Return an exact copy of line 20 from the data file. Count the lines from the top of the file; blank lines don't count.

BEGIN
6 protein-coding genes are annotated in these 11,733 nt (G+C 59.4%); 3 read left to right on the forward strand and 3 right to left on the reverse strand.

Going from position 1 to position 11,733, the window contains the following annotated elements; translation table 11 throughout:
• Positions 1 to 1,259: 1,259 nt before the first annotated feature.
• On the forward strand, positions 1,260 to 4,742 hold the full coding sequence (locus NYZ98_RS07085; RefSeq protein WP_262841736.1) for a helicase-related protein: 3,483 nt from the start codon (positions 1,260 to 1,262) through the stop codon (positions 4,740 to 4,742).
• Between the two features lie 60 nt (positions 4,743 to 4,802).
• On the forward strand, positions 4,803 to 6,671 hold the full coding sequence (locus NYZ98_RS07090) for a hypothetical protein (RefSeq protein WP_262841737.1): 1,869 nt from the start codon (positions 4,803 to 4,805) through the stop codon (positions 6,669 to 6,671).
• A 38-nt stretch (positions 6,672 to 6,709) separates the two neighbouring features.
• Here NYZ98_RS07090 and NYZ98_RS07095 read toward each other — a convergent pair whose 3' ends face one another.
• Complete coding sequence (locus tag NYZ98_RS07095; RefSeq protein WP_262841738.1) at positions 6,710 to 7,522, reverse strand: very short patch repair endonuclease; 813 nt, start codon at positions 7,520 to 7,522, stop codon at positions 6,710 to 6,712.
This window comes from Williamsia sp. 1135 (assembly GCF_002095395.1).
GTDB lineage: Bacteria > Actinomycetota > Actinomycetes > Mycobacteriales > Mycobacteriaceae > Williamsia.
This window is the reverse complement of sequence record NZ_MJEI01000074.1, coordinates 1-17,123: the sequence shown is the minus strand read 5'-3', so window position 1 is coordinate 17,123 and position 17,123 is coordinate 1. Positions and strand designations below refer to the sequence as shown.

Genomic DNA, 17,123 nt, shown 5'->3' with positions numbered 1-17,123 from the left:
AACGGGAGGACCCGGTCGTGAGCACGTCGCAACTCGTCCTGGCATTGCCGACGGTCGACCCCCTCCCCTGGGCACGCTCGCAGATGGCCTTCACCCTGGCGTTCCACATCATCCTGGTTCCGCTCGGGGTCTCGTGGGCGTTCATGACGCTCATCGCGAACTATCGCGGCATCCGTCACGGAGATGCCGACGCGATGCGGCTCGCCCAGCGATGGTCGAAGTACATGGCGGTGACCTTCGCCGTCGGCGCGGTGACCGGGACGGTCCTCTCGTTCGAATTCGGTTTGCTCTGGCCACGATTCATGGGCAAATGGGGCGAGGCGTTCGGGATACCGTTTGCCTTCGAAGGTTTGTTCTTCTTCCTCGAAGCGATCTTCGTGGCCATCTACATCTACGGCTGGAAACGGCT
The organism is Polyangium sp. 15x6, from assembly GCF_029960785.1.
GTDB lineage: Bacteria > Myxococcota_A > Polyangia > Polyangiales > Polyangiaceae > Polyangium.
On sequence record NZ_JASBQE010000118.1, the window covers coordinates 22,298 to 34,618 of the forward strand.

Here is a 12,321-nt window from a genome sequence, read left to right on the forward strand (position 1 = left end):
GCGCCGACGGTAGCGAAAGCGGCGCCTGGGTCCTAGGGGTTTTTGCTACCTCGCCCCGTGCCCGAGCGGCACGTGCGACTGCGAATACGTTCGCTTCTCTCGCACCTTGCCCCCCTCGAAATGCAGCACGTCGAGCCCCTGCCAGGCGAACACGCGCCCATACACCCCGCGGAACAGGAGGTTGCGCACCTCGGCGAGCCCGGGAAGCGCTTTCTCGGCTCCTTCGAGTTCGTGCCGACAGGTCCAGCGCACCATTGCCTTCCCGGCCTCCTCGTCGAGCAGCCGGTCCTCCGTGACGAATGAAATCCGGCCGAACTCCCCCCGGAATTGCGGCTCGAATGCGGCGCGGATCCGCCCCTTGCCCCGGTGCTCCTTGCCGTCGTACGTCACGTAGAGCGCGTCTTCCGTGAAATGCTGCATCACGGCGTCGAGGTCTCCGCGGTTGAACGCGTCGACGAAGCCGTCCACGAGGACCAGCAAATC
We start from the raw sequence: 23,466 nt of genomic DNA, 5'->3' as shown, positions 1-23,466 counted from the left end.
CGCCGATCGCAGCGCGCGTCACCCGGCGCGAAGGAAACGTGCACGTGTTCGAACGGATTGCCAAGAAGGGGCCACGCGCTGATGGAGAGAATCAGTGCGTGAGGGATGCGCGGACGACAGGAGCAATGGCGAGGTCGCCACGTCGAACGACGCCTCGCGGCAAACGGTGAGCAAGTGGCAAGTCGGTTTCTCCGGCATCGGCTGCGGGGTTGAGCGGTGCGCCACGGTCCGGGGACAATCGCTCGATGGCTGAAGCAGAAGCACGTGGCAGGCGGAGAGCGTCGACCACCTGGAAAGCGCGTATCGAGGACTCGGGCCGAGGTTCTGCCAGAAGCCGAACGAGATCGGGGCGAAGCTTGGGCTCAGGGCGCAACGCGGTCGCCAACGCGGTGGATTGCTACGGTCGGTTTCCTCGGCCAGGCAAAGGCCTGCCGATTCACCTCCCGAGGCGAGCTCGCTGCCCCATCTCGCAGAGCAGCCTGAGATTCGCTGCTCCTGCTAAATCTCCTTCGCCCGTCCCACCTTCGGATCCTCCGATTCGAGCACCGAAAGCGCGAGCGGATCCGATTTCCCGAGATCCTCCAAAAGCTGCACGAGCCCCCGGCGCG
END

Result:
We start from the raw sequence: 23,466 nt of genomic DNA, 5'->3' as shown, positions 1-23,466 counted from the left end.